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If a body meet a body….

May 11, 2012

As so often when I write this blog, I am sitting in the hut in my garden I use as my workroom. The grass in the field outside my window is starting to grow long and will, a few months from now, be waist-high and ready for harvesting. The sunlight catches the top of the green blades of grass as the wind ripples through them. It is a sea-scape on a mountain-top.

Sea-scape. My thoughts slip to Crete, about which I wrote in my last post. To Lesbos where I was before I travelled to Athens and Crete. To Thessaloniki, in sunshine, with snow-capped mountains sitting across the blue-spring-sunlit sea. I am drinking Greek Mountain tea, maybe that is what is driving my thoughts back to last month, when really I intended to spend the morning thinking about the big education project DUENDE is running for the next two weeks….

Greece was an immense experience this time. I’ve written previously about thoughts and impressions of being there and you (regular readers) know how much it means to me. There is a depth of civility and cultured-ness. There is chaos and flow. There is the present and the past. (I am not trying to write about ‘Greece’ – others will do that, and it would be better if those others were Greek. I am writing about the Greece and the Greeks that I met, as a privileged visitor to a country under stress). More than anything I experience a kind of good-natured willingness not to interfere with other people, to ignore authority and to get on with trying to live your own life the best you can.

The final week of my trip, Thessaloniki, was an extraordinary one. A four day workshop followed by a weekend workshop. An additional half-day workshop with school students (freely giving up their Sunday morning for the chance to participate) crammed into the final day – and three performances of ‘Echo Chamber’ in there as well. It was one of the harder weeks of my working life. Everything was fully booked. The workshops were full and there were waiting lists for them. The first performance had a good audience, the second was full, the third packed, people crammed onto the stage itself. Attentive, passionate, engaged. Though some spoke no English, they talked with me afterwards, with friends translating, about what they had taken from the show. The theatre owner suggested I stay another week as he was certain he could sell another five shows…….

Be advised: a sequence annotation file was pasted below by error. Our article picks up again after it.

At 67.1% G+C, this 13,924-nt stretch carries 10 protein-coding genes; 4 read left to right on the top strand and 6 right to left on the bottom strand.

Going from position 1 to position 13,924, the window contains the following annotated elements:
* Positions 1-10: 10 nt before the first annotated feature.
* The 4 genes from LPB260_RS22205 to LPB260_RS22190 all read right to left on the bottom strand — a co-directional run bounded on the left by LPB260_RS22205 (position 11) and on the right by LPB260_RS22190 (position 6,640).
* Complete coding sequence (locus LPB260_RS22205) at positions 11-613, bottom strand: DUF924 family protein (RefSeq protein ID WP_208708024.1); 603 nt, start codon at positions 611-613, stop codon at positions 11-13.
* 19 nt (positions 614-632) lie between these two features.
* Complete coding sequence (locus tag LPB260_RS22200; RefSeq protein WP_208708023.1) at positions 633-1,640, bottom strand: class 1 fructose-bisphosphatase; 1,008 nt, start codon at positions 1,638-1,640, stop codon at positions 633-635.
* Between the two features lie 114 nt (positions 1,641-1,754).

The workshops themselves were wonderful – right across Greece – but I am writing specifically about the two in Thessaloniki. There was an extraordinary energy – a physical, sensual energy. People were utterly connecting with the reality of their own bodies being in relationship with other bodies. They were looking for the reality of being present with one another. I imagine a similar energy must have existed in the 60s, as people re-took ownership of their own bodies and their own experiences, rejecting the ‘conventional’ and the ‘expected’ and instead returning to trust in their own ability to find appropriate relationship with one another. As the great feminist essay of the sixties put it, ‘The Personal is Political’.